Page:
Andrew Liddle, Guest Writer

Absurd Person Singular Fifty Years On

A major Alan Ayckbourn story broken by guest writer, Andrew Liddle

APS World premiere 
© Haydonning Ltd
APS World premiere © Haydonning Ltd
Fifty years after Alan Ayckbourn’s ground-breaking play Absurd Person Singular had its world premiere at Scarborough’s Library Theatre, an exciting discovery has been made about its origins.

Now fifty years later, we learn how its very existence came about only as a result of a complete change of mind and direction by the playwright
Sir Alan’s most famous play, a comic masterpiece of social climbing in 1970s’ suburbia, a potent mix of farce and black comedy, still enthrals and delights audiences today. Having premiered in Scarborough, on 26 June 1972, it went on to enormous critical acclaim and box office success. It made its London début at the Criterion Theatre on 4 July 1973, transferring to the Vaudeville Theatre, in September 1974, completing a run of 973 performances. Its official New York Broadway début was at the Music Box Theatre on 8 October 1974 and it ran for 591 performances. It’s true to say it set Ayckbourn on the world stage.

Now fifty years later, we learn how its very existence came about only as a result of a complete change of mind and direction by the playwright. The first hand-written draft, abandoned and long thought lost, has been unearthed by his archivist, Simon Murgatroyd, while delving into the Borthwick Institute of Archives, at the University of York.

Absurd Manuscripts
Photo Credit: Kath Dunn-Mines
Absurd Manuscripts Photo Credit: Kath Dunn-Mines
The sensational discovery offers a radical new perspective into how one of the key works of late-twentieth-century British Theatre was created. Previously Ayckbourn had spoken of how he abandoned his initial draft of the play after a mere ten pages, moving the action from three living rooms to three kitchens and removing a fourth couple when he began re-writing it.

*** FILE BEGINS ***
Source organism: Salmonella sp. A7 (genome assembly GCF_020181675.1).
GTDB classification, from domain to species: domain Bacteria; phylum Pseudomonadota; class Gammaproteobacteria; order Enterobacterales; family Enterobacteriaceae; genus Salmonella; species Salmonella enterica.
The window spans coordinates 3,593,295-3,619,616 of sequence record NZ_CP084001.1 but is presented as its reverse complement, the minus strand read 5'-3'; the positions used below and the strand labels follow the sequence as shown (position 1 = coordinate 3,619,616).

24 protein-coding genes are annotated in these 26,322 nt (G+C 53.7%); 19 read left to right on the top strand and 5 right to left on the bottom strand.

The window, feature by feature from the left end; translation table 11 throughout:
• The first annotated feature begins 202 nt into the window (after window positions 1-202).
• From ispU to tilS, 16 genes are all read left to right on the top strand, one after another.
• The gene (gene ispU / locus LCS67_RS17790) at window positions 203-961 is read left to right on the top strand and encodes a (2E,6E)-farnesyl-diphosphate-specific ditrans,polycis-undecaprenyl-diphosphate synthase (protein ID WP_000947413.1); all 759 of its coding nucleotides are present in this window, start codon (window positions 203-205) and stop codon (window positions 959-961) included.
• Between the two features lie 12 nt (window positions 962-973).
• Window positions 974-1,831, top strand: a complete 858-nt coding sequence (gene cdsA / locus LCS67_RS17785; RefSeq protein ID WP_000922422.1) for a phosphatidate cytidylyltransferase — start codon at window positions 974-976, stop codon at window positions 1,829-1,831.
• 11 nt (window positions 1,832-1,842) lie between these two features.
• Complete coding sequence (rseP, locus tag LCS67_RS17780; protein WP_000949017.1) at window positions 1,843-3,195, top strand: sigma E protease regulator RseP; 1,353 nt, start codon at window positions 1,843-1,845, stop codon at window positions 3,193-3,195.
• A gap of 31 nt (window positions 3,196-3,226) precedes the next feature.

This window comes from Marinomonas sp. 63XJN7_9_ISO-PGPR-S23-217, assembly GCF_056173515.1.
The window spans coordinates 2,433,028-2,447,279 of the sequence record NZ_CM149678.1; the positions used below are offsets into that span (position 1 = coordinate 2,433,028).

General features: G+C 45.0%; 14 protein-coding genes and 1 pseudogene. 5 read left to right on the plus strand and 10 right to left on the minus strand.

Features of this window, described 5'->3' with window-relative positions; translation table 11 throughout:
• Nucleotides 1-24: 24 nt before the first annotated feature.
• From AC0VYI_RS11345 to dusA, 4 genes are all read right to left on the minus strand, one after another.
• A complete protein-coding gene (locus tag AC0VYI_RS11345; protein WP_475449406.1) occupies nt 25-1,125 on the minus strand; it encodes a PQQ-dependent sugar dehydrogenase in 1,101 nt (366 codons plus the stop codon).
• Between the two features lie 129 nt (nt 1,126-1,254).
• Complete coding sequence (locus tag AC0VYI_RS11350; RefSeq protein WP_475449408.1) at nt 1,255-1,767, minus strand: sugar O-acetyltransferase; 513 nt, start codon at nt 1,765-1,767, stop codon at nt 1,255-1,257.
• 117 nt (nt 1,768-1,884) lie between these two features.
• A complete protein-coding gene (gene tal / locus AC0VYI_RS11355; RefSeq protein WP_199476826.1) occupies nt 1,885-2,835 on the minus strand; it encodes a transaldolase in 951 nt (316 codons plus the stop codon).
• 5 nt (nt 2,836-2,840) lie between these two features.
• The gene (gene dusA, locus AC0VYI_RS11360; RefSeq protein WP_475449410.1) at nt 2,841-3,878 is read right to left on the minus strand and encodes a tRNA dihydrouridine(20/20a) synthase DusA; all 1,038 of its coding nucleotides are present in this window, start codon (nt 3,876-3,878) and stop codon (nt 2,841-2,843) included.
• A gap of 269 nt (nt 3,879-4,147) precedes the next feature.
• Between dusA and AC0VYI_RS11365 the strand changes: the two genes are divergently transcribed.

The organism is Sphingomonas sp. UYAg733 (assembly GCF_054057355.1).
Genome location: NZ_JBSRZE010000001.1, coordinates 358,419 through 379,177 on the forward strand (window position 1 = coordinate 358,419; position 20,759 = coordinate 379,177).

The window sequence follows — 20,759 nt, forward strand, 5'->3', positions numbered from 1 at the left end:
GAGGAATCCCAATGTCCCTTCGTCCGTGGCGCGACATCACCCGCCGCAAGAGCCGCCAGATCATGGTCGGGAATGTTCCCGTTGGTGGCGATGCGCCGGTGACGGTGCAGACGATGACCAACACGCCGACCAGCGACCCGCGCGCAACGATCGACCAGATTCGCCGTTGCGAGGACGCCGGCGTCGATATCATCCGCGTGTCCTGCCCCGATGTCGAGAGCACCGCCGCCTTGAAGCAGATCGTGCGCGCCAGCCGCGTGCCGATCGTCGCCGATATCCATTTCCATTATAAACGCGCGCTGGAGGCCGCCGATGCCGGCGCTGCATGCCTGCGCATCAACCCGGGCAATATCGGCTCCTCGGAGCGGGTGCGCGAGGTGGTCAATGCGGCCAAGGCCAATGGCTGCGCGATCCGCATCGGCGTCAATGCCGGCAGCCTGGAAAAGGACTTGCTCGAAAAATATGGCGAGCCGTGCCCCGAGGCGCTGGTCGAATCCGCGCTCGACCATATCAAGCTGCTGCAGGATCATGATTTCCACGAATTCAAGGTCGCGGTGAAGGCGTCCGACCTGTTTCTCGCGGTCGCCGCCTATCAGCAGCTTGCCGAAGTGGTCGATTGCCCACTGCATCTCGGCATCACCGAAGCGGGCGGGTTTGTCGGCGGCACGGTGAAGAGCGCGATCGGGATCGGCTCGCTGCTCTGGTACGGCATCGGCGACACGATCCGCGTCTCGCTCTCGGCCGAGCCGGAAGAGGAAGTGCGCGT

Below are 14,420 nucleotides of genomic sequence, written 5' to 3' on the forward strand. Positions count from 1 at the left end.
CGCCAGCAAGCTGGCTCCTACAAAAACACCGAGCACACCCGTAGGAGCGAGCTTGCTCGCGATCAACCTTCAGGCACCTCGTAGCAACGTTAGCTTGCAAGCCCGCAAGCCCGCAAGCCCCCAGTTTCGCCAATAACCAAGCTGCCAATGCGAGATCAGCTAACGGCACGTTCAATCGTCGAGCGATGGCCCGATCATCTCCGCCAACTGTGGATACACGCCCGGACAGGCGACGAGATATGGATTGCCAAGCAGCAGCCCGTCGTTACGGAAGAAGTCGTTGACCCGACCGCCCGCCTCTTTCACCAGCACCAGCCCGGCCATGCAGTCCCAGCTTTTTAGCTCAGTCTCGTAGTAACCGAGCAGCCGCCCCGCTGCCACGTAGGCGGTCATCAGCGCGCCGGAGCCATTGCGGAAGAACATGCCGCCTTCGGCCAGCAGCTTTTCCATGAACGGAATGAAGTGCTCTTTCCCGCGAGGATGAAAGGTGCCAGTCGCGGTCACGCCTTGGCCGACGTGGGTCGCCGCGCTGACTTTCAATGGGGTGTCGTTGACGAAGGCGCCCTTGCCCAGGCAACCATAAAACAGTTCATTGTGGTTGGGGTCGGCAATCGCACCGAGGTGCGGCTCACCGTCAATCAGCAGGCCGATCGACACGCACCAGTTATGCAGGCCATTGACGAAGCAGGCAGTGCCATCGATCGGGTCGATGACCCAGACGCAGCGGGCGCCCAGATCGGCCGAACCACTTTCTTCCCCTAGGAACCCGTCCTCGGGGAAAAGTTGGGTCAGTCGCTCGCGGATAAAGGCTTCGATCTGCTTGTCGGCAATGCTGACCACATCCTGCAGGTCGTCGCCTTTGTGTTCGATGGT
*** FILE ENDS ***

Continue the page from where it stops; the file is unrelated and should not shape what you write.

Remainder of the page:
The new discovery actually suggests he had written a complete first act and half the second act, comprising forty pages. The script, moreover, bears almost no similarity to the actual play with entirely different dialogue, character relations and plot points. What is even more astonishing is that this abandoned script and actual play were all written within the same week!

"This is the sort of find archivists dream of making,” Simon says in understandably excited tones, “and it was astonishing to read these hand-written pages and realise we had found Alan's long believed lost abandoned draft of the play.”

Simon Murgatroyd
Photo Credit: Kath Dunn-Mines
Simon Murgatroyd Photo Credit: Kath Dunn-Mines
Simon, who credits a lifelong love of theatre to having been spellbound by seeing one of Ayckbourn's plays as a boy, has been his archivist since 2005, having launched the playwright's website in 2002. He believes it to be the largest single online resource for a living playwright!

Originally a journalist for the Scarborough Evening News, he has been writing professionally since 2009. His book, Unseen Ayckbourn, first published in 2003, has been recently updated with a wealth of new material.